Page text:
If you're a CEO, or would like to become one, looks like your best shot at longevity comes down to this: Be nice to the board.
That's one implication of a study done by a Wharton School of Business assistant professor.
The professor, Lucian Taylor, studied CEO firings from 1971 to 2006 to pinpoint exactly why so few CEOs at major companies are let go every year. On average, only 2 percent are dismissed.
On the face of it, says Taylor in his report, Why are CEOs Rarely Fired, it would seem the reason is the cozy relationship between boards and the CEO. "This rate seems low, and it is tempting to conclude that CEOs are entrenched and boards of directors are not acting in shareholders' interests," he writes. But he continues, "The literature provides little guidance for making such judgments." He defines CEOs as being entrenched if "the board retains some CEOs whom shareholders would rather see fired, ex post."
To establish the validity of that conclusion--entrenchment leads to a low number of firings--Taylor spent four years building a model with which he could study the performance of almost 1,000 CEOs. And after going through all that analysis, he came up with the following finding: If it weren't for such factors as board members' personal or professional ties to the CEO, the risk that the directors might have a hard time being nominated to other boards, the time and effort involved, or concern about heightened media and shareholder attention, many more top guns would be fired--13 percent, in fact.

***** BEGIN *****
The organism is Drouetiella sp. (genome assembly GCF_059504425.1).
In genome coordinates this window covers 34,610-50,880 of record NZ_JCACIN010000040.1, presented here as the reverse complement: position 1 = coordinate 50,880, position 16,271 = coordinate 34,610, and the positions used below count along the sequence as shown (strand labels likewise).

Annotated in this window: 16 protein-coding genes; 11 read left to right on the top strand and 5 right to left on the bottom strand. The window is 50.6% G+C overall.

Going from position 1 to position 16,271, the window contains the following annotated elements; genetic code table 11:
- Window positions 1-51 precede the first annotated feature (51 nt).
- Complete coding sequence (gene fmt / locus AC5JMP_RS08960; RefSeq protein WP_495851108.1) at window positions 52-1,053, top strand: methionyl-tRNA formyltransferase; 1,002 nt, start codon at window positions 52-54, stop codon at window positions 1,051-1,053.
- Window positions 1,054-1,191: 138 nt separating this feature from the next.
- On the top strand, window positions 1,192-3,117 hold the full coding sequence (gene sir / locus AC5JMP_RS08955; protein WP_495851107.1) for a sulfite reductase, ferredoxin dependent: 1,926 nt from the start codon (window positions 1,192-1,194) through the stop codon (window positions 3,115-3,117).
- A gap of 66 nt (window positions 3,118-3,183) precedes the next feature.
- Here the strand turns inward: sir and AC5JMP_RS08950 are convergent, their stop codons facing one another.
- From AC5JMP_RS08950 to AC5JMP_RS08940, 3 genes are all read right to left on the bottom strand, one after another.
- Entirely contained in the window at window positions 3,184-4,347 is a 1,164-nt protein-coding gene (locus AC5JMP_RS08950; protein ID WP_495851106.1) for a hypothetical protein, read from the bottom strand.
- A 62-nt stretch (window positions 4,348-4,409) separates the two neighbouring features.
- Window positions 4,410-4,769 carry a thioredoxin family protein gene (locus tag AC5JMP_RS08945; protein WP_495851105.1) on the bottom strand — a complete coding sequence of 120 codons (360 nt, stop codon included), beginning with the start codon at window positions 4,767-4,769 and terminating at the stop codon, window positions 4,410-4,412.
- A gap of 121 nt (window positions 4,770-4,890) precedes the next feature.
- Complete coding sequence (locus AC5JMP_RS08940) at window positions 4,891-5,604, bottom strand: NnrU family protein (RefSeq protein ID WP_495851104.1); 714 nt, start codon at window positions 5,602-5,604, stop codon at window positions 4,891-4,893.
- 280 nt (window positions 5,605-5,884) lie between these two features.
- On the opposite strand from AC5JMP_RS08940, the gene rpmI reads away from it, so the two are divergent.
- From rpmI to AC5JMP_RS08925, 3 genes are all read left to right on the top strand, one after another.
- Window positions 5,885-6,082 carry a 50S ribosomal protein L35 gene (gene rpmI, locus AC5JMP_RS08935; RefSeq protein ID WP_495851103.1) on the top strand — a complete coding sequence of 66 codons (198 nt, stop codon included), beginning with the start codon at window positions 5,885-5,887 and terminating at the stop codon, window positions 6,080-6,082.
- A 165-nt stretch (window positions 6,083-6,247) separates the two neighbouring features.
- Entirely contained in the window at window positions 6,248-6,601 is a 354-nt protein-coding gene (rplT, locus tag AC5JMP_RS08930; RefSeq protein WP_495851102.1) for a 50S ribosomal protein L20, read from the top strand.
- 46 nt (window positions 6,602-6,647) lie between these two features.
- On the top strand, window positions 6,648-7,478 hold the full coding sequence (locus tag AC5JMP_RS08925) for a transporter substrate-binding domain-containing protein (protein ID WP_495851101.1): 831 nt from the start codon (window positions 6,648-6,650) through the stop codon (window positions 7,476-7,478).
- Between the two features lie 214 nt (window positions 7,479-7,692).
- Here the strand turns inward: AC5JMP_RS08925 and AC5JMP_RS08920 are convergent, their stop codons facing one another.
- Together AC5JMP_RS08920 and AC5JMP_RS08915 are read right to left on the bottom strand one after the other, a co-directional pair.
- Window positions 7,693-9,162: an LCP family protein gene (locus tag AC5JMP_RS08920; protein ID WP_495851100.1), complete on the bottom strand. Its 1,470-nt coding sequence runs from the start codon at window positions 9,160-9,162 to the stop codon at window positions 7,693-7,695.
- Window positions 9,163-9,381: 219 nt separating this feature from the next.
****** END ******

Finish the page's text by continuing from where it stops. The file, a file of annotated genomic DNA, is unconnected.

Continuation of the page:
The research also found that shareholder value would rise 3 percent if the number of CEOs who deserved to be fired were dismissed.
On a hopeful note, a Wall Street Journal article also cited Taylor as saying that companies with more outside directors did a better job when it came to firing their CEOs--and there were more dismissals based on merit from 1990 to 2006 vs. 1971 to 1989.
Still judging from this study, there's a whole heck of a lot of entrenchment going on. Not so good for shareholders, not so bad for CEOs looking to hang onto their jobs.